Besides transferring data that represents the position of the vertices of the motion meshes 500 a-d, other types of motion information may be transferred. For example, data that represents the change in the vertices positions over time may be provided to the animation mesh 400. As vertex positions sequentially change from one motion mesh (e.g., motion mesh 500 a) to the next motion mesh (e.g., motion mesh 500 b), the difference in position may be provided to animate the animation mesh 400. Encoding and compression techniques may also be implemented to efficiently transfer the motion information. Furthermore, rather than providing the motion information directly from each of the motion meshes 500 a-d, a file containing data, which represents the motion information (e.g., vertex positions, change in vertex positions, etc.), may be used by the motion linker 208 to transfer the motion information to the animation mesh 400.

Position changes of vertices of the motion meshes 500 a-d may be directly mapped to equivalent vertices of the animation mesh 400. For example, if a vertex included in the animation mesh 400 has a location equivalent to a vertex in the motion meshes 500 a-d, the motion associated with the motion mesh vertex may be directly transferred to the animation mesh vertex. However, in some scenarios, one or more of the motion mesh vertices may not have equivalent vertices in the animation mesh 400. The motion of the motion mesh vertices may still influence the motion of the animation mesh vertices in such situations. For example, motion mesh vertices may influence the motion of proximately located animation meshes vertices.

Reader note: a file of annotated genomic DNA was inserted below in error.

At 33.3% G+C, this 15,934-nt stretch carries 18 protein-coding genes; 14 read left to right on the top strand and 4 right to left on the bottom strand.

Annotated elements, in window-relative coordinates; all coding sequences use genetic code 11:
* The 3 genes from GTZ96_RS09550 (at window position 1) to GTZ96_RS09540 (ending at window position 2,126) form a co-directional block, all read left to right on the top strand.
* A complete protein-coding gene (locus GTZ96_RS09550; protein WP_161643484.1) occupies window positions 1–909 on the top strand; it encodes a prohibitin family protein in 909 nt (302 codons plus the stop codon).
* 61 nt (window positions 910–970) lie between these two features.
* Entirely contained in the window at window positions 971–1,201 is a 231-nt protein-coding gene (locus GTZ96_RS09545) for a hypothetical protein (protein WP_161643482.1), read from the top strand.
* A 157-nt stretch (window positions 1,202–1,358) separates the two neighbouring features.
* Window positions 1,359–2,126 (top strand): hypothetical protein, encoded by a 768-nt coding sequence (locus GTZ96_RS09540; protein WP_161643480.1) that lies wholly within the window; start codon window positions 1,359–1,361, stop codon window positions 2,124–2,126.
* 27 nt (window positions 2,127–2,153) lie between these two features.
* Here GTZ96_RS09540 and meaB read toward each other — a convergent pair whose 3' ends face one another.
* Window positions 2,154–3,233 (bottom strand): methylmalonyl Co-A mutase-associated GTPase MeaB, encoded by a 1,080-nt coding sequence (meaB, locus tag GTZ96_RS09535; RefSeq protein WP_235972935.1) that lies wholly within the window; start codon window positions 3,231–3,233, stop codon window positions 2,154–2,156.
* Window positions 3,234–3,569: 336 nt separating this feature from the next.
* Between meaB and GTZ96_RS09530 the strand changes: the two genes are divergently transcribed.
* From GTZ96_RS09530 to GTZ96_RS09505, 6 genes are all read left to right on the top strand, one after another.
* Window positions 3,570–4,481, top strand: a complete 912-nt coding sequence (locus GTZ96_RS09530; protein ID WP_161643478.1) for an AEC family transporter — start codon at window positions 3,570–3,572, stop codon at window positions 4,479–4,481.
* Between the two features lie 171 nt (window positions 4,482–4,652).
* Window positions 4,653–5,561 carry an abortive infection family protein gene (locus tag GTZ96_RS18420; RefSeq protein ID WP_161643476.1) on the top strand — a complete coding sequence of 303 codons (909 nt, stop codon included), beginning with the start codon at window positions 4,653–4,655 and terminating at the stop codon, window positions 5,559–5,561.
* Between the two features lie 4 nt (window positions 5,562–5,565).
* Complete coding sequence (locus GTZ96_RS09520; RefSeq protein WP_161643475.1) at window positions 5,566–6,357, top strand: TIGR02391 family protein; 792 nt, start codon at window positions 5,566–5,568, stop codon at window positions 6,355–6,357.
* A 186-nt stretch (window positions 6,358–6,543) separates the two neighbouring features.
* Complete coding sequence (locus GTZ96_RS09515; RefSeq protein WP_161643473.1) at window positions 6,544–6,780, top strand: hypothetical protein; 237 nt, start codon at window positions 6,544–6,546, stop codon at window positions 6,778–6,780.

Additionally, the shape meshes 500 a-d may influence the motion information being transferred to the animation mesh 400. For example, shape information (contained in the shape mesh 502 a) may constrain the movement range of one or more vertices of the animation mesh 400. As such, while a motion mesh (e.g., motion mesh 500 a) may transfer a vertex position (or position change) to a vertex of the animation mesh 400, a corresponding portion of a shape (of the shape mesh 502 a) may limit the position or position change. Thereby, the transferred motion may not be allowed to significantly deviate from the shape provided by the shape mesh 502 a. Shape changes (e.g., across the sequence of shape meshes 502 b-d) may similarly constrain the motion information transferred from corresponding motion meshes (e.g., motion meshes 500 b-d).

Referring to FIG. 6A, a portion of the motion mesh 500 a that represents the actor's mouth is illustrated. A vertex, highlighted by a ring 600, is located near the three-dimensional space in which the upper lip of the actor's mouth is represented. The vertex is also included in each of the motion meshes 500 b,c,d that sequentially follow the motion mesh 500 a. In one or more of the motion meshes, the position of the vertex may change to represent motion of the actor's upper lip. For example, the vertex may translate along one or more of the coordinate system 108 axes (e.g., X-axis, Y-axis, Z-axis).